This is the text of the speech I delivered this morning in Montreal before an audience of the Regroupement des jeunes chambres de commerce du Québec.
How to reclaim our place within Canada
Maxime Bernier, MP for Beauce
As was probably the case for many of you, when I reflected on the results of Quebec’s April 7 election, I got the sense that Quebec had reached a turning point in its history. Following a campaign haunted by the spectre of another referendum, the Parti québécois suffered its worst defeat since 1970 and the two federalist parties took home two thirds of the vote. Once again, Quebecers clearly rejected separation and embraced a stable future within the Canadian confederation.
Since the election, the media has devoted a lot of space to the uncertain future of the Parti québécois, and how it might bring young people back into the fold. But given the election results, there is a much more pressing and relevant matter to address, one that has received hardly any attention: How are we, as Quebecers, going to reclaim our place in Canada?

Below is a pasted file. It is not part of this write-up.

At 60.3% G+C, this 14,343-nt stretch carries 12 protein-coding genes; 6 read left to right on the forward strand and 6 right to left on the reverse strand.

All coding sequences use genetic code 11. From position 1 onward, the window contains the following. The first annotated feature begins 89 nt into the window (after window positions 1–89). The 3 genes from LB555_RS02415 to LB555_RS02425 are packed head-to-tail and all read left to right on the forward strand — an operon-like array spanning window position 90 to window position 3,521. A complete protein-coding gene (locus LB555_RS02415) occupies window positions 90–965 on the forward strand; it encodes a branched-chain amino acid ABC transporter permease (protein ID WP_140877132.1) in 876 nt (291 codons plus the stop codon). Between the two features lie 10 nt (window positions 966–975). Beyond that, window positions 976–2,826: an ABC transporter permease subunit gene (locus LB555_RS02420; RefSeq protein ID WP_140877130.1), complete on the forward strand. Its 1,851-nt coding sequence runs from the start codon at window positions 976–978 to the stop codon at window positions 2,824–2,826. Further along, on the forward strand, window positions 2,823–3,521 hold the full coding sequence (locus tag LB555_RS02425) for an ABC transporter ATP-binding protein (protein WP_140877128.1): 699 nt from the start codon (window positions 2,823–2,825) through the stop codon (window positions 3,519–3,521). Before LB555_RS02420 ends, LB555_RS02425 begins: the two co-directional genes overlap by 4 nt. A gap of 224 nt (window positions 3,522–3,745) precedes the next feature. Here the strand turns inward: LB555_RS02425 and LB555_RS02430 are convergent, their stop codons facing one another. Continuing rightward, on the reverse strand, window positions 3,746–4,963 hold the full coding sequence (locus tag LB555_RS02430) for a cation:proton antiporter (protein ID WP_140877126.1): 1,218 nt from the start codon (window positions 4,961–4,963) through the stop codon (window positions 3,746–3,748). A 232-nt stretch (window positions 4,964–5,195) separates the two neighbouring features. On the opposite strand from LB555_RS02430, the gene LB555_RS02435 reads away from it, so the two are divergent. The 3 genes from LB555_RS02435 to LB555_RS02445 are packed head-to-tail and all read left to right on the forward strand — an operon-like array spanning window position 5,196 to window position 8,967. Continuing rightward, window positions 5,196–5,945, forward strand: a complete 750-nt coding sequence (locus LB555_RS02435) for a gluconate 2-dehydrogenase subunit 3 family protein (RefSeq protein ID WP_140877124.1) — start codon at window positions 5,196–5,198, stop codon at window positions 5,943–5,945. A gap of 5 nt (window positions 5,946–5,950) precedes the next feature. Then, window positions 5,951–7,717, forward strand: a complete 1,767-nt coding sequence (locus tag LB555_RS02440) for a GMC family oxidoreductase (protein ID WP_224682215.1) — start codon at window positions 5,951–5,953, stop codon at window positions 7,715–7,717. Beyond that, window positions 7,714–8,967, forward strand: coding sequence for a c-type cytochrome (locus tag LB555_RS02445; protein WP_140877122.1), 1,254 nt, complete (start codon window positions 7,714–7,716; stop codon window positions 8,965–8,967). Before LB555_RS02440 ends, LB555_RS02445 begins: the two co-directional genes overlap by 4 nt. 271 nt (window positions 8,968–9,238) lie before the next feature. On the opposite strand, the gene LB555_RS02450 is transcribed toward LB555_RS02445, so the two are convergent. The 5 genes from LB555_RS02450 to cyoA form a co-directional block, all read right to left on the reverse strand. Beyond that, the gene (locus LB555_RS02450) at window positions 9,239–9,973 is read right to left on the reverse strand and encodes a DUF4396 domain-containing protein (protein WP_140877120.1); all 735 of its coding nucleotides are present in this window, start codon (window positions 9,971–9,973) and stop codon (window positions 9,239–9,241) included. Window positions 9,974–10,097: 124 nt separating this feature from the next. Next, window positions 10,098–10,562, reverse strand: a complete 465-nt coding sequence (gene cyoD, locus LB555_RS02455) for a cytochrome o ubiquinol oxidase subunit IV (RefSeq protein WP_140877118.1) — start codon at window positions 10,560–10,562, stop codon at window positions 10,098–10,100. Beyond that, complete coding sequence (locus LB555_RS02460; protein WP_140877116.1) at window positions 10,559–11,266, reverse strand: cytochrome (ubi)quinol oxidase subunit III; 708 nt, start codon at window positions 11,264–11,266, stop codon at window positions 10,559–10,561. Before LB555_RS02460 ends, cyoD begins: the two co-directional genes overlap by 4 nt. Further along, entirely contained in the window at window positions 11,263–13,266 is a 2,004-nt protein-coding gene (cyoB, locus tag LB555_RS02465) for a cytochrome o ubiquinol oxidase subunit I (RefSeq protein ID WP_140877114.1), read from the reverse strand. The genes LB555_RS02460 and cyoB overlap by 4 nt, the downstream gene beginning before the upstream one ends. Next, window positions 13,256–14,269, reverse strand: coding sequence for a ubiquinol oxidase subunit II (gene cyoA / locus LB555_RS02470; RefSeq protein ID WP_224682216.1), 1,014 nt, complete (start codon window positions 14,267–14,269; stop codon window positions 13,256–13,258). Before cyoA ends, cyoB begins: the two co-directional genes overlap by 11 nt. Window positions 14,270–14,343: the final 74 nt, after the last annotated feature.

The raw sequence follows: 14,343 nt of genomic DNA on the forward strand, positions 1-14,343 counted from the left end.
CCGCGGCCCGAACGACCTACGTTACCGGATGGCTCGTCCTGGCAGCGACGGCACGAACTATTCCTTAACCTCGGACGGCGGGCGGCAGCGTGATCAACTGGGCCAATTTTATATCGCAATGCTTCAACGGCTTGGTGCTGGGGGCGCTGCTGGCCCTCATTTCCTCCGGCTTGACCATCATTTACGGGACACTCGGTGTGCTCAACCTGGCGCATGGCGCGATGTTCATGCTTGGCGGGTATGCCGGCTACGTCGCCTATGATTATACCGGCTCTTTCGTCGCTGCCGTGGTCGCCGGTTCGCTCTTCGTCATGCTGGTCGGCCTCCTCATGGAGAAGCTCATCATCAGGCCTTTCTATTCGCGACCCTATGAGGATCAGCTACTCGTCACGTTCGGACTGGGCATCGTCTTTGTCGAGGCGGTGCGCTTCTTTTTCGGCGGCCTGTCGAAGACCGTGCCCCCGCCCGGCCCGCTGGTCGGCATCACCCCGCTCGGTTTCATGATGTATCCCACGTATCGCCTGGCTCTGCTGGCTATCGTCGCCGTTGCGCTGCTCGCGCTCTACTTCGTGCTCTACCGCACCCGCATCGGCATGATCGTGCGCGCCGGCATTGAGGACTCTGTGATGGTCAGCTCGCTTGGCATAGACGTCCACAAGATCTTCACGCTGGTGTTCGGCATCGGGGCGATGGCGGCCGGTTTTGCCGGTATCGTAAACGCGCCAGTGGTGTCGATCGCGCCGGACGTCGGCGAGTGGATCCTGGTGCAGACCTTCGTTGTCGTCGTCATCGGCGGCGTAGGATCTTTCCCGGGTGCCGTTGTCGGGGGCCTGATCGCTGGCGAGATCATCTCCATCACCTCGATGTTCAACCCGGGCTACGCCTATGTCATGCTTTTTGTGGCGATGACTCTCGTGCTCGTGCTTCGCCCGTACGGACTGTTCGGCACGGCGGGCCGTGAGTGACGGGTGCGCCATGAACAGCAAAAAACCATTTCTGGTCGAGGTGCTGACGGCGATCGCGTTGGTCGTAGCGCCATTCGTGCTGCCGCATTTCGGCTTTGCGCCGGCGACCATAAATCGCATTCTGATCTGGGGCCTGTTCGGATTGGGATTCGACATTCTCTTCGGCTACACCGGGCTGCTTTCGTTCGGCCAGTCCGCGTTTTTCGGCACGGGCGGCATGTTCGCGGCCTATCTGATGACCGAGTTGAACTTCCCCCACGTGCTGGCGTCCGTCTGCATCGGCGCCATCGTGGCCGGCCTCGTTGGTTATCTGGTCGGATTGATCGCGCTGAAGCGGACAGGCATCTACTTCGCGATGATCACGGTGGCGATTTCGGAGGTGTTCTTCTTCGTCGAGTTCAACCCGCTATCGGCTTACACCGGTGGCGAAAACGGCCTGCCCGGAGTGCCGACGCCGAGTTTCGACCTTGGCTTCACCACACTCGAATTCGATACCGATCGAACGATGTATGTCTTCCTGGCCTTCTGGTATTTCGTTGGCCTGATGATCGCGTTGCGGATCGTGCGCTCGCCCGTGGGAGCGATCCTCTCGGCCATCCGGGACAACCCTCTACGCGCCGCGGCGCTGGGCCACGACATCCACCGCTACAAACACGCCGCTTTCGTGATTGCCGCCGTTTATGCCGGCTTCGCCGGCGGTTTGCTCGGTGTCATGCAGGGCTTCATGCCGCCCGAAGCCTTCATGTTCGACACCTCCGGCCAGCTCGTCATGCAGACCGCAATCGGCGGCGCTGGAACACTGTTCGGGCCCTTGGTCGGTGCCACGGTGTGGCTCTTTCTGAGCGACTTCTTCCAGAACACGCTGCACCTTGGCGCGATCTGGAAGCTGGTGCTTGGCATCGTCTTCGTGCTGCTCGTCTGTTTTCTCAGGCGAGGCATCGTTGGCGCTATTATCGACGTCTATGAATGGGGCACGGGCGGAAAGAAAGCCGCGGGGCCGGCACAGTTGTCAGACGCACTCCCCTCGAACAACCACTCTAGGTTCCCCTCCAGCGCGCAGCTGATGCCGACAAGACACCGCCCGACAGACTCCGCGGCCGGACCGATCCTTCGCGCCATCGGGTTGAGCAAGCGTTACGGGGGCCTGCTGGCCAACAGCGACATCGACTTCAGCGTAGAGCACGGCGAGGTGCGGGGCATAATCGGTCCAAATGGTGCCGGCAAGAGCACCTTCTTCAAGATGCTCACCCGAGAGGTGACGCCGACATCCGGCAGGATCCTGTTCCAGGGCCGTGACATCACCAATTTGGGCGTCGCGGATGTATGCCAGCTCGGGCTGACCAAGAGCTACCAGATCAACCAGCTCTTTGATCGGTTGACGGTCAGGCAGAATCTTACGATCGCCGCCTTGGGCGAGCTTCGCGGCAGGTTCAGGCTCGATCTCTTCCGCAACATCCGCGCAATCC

Obviously, this question matters deeply to me, as a federal politician from Quebec. But I am here today, not as a member of the Canadian government, but as a Quebecer wondering what we can do to move our society forward.
The sovereignty issue has monopolized political debate in Quebec for decades. It’s a legitimate debate, but it’s one that just keeps going around in circles.
In the meantime, Quebec must continue to develop. We have serious problems that need fixing. Our public finances are in a sorry state. Ours is one of the most heavily taxed regions in North America, and one of the least wealthy. We need to make massive investments in our crumbling infrastructure. And as our population is aging quickly, we have particular challenges to face when it comes to integrating immigrants and keeping our social programs solvent.
If we are to meet these challenges, we need governments, both in Quebec City and in Ottawa, that are focused on the real issues at hand, not on identity crises, referendum dilemmas and constitutional debates that create uncertainty. What we needs is stability, and not just for the next four years, but for the long term.
As I see it, that stability hinges on three major changes in attitude, all of which are related to Quebec reclaiming its place in Canada.